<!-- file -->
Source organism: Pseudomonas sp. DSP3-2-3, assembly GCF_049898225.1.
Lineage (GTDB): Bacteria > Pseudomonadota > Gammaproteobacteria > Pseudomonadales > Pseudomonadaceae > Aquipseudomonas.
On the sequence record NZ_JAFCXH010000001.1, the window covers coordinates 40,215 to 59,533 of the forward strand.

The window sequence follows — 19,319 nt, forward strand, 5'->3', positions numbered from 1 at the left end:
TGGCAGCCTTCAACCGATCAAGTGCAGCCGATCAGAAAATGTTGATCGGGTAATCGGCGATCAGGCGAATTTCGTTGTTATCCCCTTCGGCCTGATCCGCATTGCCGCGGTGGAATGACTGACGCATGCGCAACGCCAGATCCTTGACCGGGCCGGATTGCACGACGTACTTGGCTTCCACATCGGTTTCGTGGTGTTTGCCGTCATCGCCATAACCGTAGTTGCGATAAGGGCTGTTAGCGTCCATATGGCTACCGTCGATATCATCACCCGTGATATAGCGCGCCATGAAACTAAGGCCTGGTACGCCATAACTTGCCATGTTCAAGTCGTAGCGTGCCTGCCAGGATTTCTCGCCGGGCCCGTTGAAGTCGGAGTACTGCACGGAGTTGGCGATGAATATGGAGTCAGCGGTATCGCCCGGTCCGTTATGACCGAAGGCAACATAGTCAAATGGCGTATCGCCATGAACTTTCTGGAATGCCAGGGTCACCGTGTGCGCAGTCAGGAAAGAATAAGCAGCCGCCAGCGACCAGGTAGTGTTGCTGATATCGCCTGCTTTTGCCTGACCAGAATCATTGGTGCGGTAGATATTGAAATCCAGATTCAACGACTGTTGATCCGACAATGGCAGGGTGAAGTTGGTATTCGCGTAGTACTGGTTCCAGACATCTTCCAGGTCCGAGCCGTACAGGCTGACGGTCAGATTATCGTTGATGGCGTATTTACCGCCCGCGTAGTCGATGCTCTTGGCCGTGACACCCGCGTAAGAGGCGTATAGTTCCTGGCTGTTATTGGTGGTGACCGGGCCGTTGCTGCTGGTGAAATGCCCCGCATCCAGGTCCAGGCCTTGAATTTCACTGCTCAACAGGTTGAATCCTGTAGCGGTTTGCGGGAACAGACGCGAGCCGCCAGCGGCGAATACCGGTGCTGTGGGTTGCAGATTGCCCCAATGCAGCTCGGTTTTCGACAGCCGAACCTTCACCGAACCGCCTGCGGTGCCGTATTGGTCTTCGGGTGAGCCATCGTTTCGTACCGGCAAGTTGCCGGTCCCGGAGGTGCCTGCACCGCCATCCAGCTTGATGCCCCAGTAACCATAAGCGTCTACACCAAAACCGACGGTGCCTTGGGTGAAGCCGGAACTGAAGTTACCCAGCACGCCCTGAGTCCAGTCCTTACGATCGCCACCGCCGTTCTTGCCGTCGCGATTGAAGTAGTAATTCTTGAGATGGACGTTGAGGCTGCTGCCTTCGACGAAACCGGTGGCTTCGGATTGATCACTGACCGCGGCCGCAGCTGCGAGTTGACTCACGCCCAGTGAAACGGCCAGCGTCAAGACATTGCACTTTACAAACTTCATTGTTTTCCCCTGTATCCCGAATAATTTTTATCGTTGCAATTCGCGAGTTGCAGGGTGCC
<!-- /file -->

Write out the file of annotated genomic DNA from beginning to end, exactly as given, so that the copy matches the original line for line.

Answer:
Source organism: Pseudomonas sp. DSP3-2-3, assembly GCF_049898225.1.
Lineage (GTDB): Bacteria > Pseudomonadota > Gammaproteobacteria > Pseudomonadales > Pseudomonadaceae > Aquipseudomonas.
On the sequence record NZ_JAFCXH010000001.1, the window covers coordinates 40,215 to 59,533 of the forward strand.

The window sequence follows — 19,319 nt, forward strand, 5'->3', positions numbered from 1 at the left end:
TGGCAGCCTTCAACCGATCAAGTGCAGCCGATCAGAAAATGTTGATCGGGTAATCGGCGATCAGGCGAATTTCGTTGTTATCCCCTTCGGCCTGATCCGCATTGCCGCGGTGGAATGACTGACGCATGCGCAACGCCAGATCCTTGACCGGGCCGGATTGCACGACGTACTTGGCTTCCACATCGGTTTCGTGGTGTTTGCCGTCATCGCCATAACCGTAGTTGCGATAAGGGCTGTTAGCGTCCATATGGCTACCGTCGATATCATCACCCGTGATATAGCGCGCCATGAAACTAAGGCCTGGTACGCCATAACTTGCCATGTTCAAGTCGTAGCGTGCCTGCCAGGATTTCTCGCCGGGCCCGTTGAAGTCGGAGTACTGCACGGAGTTGGCGATGAATATGGAGTCAGCGGTATCGCCCGGTCCGTTATGACCGAAGGCAACATAGTCAAATGGCGTATCGCCATGAACTTTCTGGAATGCCAGGGTCACCGTGTGCGCAGTCAGGAAAGAATAAGCAGCCGCCAGCGACCAGGTAGTGTTGCTGATATCGCCTGCTTTTGCCTGACCAGAATCATTGGTGCGGTAGATATTGAAATCCAGATTCAACGACTGTTGATCCGACAATGGCAGGGTGAAGTTGGTATTCGCGTAGTACTGGTTCCAGACATCTTCCAGGTCCGAGCCGTACAGGCTGACGGTCAGATTATCGTTGATGGCGTATTTACCGCCCGCGTAGTCGATGCTCTTGGCCGTGACACCCGCGTAAGAGGCGTATAGTTCCTGGCTGTTATTGGTGGTGACCGGGCCGTTGCTGCTGGTGAAATGCCCCGCATCCAGGTCCAGGCCTTGAATTTCACTGCTCAACAGGTTGAATCCTGTAGCGGTTTGCGGGAACAGACGCGAGCCGCCAGCGGCGAATACCGGTGCTGTGGGTTGCAGATTGCCCCAATGCAGCTCGGTTTTCGACAGCCGAACCTTCACCGAACCGCCTGCGGTGCCGTATTGGTCTTCGGGTGAGCCATCGTTTCGTACCGGCAAGTTGCCGGTCCCGGAGGTGCCTGCACCGCCATCCAGCTTGATGCCCCAGTAACCATAAGCGTCTACACCAAAACCGACGGTGCCTTGGGTGAAGCCGGAACTGAAGTTACCCAGCACGCCCTGAGTCCAGTCCTTACGATCGCCACCGCCGTTCTTGCCGTCGCGATTGAAGTAGTAATTCTTGAGATGGACGTTGAGGCTGCTGCCTTCGACGAAACCGGTGGCTTCGGATTGATCACTGACCGCGGCCGCAGCTGCGAGTTGACTCACGCCCAGTGAAACGGCCAGCGTCAAGACATTGCACTTTACAAACTTCATTGTTTTCCCCTGTATCCCGAATAATTTTTATCGTTGCAATTCGCGAGTTGCAGGGTGCC